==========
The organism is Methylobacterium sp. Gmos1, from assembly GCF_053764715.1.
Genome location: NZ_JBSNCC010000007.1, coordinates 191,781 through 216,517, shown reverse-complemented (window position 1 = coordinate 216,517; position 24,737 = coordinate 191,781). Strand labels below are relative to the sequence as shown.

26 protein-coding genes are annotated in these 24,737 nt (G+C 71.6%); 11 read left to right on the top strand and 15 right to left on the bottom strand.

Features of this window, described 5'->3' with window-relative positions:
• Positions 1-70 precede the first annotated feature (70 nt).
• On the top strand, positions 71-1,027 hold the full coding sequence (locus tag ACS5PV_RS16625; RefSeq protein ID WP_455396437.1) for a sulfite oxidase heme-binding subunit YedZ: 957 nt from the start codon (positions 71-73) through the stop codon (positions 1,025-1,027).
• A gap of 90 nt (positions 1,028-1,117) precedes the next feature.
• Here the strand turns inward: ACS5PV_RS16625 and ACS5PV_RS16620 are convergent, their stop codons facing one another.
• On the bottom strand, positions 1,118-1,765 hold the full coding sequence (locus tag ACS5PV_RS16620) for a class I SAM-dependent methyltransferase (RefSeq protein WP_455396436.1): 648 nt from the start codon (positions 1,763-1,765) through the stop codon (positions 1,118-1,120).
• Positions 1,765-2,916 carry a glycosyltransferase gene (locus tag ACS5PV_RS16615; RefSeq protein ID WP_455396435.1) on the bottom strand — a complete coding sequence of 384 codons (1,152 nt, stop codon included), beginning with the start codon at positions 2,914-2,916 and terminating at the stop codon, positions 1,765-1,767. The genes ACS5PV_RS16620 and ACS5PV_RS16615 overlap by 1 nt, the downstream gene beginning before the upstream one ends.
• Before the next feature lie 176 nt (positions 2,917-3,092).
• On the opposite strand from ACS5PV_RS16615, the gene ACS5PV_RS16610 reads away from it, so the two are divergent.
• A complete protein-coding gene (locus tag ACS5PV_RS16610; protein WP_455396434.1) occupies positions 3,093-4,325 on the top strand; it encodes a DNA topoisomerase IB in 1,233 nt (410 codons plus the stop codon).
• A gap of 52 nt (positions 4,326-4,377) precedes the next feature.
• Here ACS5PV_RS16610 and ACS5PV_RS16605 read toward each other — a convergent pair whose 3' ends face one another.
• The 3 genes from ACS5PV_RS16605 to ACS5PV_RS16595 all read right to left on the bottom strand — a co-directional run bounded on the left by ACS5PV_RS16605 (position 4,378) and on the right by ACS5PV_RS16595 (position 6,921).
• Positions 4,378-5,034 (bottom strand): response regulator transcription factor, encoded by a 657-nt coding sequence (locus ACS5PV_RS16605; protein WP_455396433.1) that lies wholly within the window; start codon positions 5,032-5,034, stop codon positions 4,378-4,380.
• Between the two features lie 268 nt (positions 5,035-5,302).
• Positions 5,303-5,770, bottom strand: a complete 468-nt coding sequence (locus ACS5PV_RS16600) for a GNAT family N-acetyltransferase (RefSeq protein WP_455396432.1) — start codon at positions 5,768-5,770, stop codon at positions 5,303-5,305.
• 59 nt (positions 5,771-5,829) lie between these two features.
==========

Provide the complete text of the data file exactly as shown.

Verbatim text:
The organism is Methylobacterium sp. Gmos1, from assembly GCF_053764715.1.
Genome location: NZ_JBSNCC010000007.1, coordinates 191,781 through 216,517, shown reverse-complemented (window position 1 = coordinate 216,517; position 24,737 = coordinate 191,781). Strand labels below are relative to the sequence as shown.

26 protein-coding genes are annotated in these 24,737 nt (G+C 71.6%); 11 read left to right on the top strand and 15 right to left on the bottom strand.

Features of this window, described 5'->3' with window-relative positions:
• Positions 1-70 precede the first annotated feature (70 nt).
• On the top strand, positions 71-1,027 hold the full coding sequence (locus tag ACS5PV_RS16625; RefSeq protein ID WP_455396437.1) for a sulfite oxidase heme-binding subunit YedZ: 957 nt from the start codon (positions 71-73) through the stop codon (positions 1,025-1,027).
• A gap of 90 nt (positions 1,028-1,117) precedes the next feature.
• Here the strand turns inward: ACS5PV_RS16625 and ACS5PV_RS16620 are convergent, their stop codons facing one another.
• On the bottom strand, positions 1,118-1,765 hold the full coding sequence (locus tag ACS5PV_RS16620) for a class I SAM-dependent methyltransferase (RefSeq protein WP_455396436.1): 648 nt from the start codon (positions 1,763-1,765) through the stop codon (positions 1,118-1,120).
• Positions 1,765-2,916 carry a glycosyltransferase gene (locus tag ACS5PV_RS16615; RefSeq protein ID WP_455396435.1) on the bottom strand — a complete coding sequence of 384 codons (1,152 nt, stop codon included), beginning with the start codon at positions 2,914-2,916 and terminating at the stop codon, positions 1,765-1,767. The genes ACS5PV_RS16620 and ACS5PV_RS16615 overlap by 1 nt, the downstream gene beginning before the upstream one ends.
• Before the next feature lie 176 nt (positions 2,917-3,092).
• On the opposite strand from ACS5PV_RS16615, the gene ACS5PV_RS16610 reads away from it, so the two are divergent.
• A complete protein-coding gene (locus tag ACS5PV_RS16610; protein WP_455396434.1) occupies positions 3,093-4,325 on the top strand; it encodes a DNA topoisomerase IB in 1,233 nt (410 codons plus the stop codon).
• A gap of 52 nt (positions 4,326-4,377) precedes the next feature.
• Here ACS5PV_RS16610 and ACS5PV_RS16605 read toward each other — a convergent pair whose 3' ends face one another.
• The 3 genes from ACS5PV_RS16605 to ACS5PV_RS16595 all read right to left on the bottom strand — a co-directional run bounded on the left by ACS5PV_RS16605 (position 4,378) and on the right by ACS5PV_RS16595 (position 6,921).
• Positions 4,378-5,034 (bottom strand): response regulator transcription factor, encoded by a 657-nt coding sequence (locus ACS5PV_RS16605; protein WP_455396433.1) that lies wholly within the window; start codon positions 5,032-5,034, stop codon positions 4,378-4,380.
• Between the two features lie 268 nt (positions 5,035-5,302).
• Positions 5,303-5,770, bottom strand: a complete 468-nt coding sequence (locus ACS5PV_RS16600) for a GNAT family N-acetyltransferase (RefSeq protein WP_455396432.1) — start codon at positions 5,768-5,770, stop codon at positions 5,303-5,305.
• 59 nt (positions 5,771-5,829) lie between these two features.